I am fond of quoting the 1954 World Bank Report on Jamaica, where it says, on page 17 I think:
"In Jamaica, absolute ownership of land means in practice, the absolute right of the owner to ruin the land in his own way."
Now, nearly six decades later, the very idea of Jamaica is under siege.
For our rulers, the poor have a duty to be poor, to bear their misery with grace and to shut up and to know their place.
In the last twenty years the transfer of wealth from the poor to the rich has outpaced the rate and volume of the transfers in the same direction over the previous 300 years.
And yet, the poor are told they must make further sacrifices in the name of Development.
During the last 32 years the people of Hellshire, assisted by people like me have been fighting a rearguard action against the Urban Development Corporation, parish councils and various private interests to maintain their rights to develop the only decent white sand beach near Kingston. We have had to suffer bulldozers and official obloquy as well as middleclass squatting, all intended to take away the people's rights.
What rights can they have?
They are fishermen and women. Their children don't go to university.
Over 30 years ago, when I was chairman of the NRCA the staff of the department designed and constructed a little park for people and a sanctuary for manatees at Alligator Hole River in Canoe Valley, near Milk River.
We are now told Canoe Valley must be destroyed to make way for 'Development' – a project to dig down the precious biodiversity and archaeological heritage along with of the limestone hills in the neighbourhood. The hills are to be dug down and to be exported.
Every precious piece of Jamaica is under threat.
A few years ago the Ministry of Housing collaborated with two developers to try to steal part of Hope Gardens for an upscale housing development. When public outrage stopped that little boondoggle, the government solaced the developers with a priceless archaeological site at Long Mountain/Wareika with important biodiversity to destroy. We still have no idea what we have lost there.
The UDC and successive governments have conspired to steal public beaches all along the north coast for the building of environmentally hostile hotels. These projects are destroying the coral reefs and the fishing and tourist attractions based on them. / Spanish millionaires have priority over Jamaican fishermen and consumers, and over Jamaican schoolchildren seeking places to relax and enjoy their country.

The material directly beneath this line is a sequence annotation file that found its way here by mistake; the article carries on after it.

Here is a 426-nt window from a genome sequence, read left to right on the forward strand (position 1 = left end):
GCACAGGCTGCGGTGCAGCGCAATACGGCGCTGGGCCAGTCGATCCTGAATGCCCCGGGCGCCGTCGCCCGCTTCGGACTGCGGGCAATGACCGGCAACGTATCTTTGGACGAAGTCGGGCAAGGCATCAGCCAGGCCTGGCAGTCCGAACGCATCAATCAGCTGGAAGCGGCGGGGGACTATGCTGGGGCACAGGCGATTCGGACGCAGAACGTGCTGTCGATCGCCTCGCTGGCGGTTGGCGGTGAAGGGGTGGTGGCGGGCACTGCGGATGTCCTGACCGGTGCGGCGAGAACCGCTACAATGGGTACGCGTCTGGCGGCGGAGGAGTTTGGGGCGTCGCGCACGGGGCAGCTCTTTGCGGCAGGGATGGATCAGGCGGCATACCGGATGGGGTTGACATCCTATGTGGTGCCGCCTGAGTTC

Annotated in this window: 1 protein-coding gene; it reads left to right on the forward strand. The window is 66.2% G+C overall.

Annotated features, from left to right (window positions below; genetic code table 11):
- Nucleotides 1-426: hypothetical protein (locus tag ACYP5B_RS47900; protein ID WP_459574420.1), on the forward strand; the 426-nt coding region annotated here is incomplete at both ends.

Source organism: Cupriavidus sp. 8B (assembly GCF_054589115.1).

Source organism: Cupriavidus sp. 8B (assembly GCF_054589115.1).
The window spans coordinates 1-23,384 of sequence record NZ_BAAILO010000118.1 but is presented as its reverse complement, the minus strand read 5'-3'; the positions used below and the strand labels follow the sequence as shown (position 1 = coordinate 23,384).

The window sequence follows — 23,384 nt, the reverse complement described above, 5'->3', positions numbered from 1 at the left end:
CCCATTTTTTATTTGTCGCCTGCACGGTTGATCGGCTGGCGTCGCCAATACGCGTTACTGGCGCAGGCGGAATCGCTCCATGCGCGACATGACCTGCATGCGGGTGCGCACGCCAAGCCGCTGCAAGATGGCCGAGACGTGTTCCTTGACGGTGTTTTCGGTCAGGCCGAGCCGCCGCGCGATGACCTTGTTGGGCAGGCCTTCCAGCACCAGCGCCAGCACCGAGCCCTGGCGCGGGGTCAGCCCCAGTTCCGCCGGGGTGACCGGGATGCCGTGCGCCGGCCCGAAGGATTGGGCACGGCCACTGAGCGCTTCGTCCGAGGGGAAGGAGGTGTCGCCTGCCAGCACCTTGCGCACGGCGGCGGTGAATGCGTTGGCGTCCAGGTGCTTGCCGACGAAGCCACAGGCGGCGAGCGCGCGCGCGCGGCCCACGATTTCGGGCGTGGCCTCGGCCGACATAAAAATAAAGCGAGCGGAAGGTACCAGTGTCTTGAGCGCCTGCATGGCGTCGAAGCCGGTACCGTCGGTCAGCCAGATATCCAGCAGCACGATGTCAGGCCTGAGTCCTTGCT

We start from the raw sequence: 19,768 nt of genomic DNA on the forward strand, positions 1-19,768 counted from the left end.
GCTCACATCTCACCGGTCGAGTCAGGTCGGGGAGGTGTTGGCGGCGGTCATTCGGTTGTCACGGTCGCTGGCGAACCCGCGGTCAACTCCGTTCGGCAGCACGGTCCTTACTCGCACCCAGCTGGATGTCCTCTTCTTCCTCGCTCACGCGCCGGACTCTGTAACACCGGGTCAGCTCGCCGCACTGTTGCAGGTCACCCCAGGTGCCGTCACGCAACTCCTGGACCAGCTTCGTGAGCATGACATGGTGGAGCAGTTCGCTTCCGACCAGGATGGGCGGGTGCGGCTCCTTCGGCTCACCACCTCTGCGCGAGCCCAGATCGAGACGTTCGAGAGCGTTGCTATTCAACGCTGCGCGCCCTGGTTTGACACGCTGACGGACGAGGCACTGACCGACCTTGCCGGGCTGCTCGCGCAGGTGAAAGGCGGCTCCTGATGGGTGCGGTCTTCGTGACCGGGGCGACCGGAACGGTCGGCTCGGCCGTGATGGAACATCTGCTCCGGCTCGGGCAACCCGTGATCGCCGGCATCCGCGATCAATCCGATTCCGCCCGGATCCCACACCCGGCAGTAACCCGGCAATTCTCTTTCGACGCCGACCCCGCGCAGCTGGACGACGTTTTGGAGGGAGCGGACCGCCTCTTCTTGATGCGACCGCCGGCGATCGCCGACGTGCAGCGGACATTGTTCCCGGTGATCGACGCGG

A few months ago it was announced that Mr. Michael Lee Chin was about to acquire the last unspoiled beaches in Portland and St Thomas to convert the coastline of southeast Jamaica into a gated paradise for foreigners. It is to have its own international airport and, perhaps, its own passports.
Next door, at Fairy Hill, the UDC is doing its damnedest to steal the Winifred Public Recreational Beach, one of the first to be gazetted under Norman Manley's Beach Control Act.
Enormously rich entrepreneurs in collaboration with the government are planning to convert two thirds of the coast of Trelawny into another gated demesne, from Rio Bueno almost to Falmouth – a paradise for high rolling gamblers. At Falmouth the Port Authority is busy knocking down 500 years of history and destroying unique phosphorescent wetlands to build a project straight out of the South Sea Bubble.
Falmouth is to be transformed into a mall and theme park reserved for foreigners, providing an enormous sewage disposal facility for gigantic cruise ships which are actually self-contained floating resort properties competing tax-free with Jamaican hotels.
In Westmoreland a Dubai-style anti-environmental development is to be built south of Negril and there are no doubt, other exquisite horrors just waiting to be announced.
This week Mr Charles Johnston pronounced sentence of death on Portland. In the parish where the first Tarzan epic was filmed, with lianas strong enough to bear Johnny Weismuller, Mr Johnston announced Portland's destiny. Jamaica's greenest and most enchanting parish is to be stripped, and raped to supply aggregate – sand and stone – to build other paradises, in other places.
When the Jamaican Constitution was being written in 1962, lawyers for the Jamaica Labour Party fought hard for the inclusion of a clause making it obligatory for the government effectively to pay cash for any land it wanted for any public purpose. Effectively, this precluded governments from paying in bonds or other securities and has helped to foreclose the principle of eminent domain – the right of a government to force the owner of private property sell it if it is needed for a public use. The right is based on the doctrine that a sovereign state has dominion over all lands and buildings within its borders.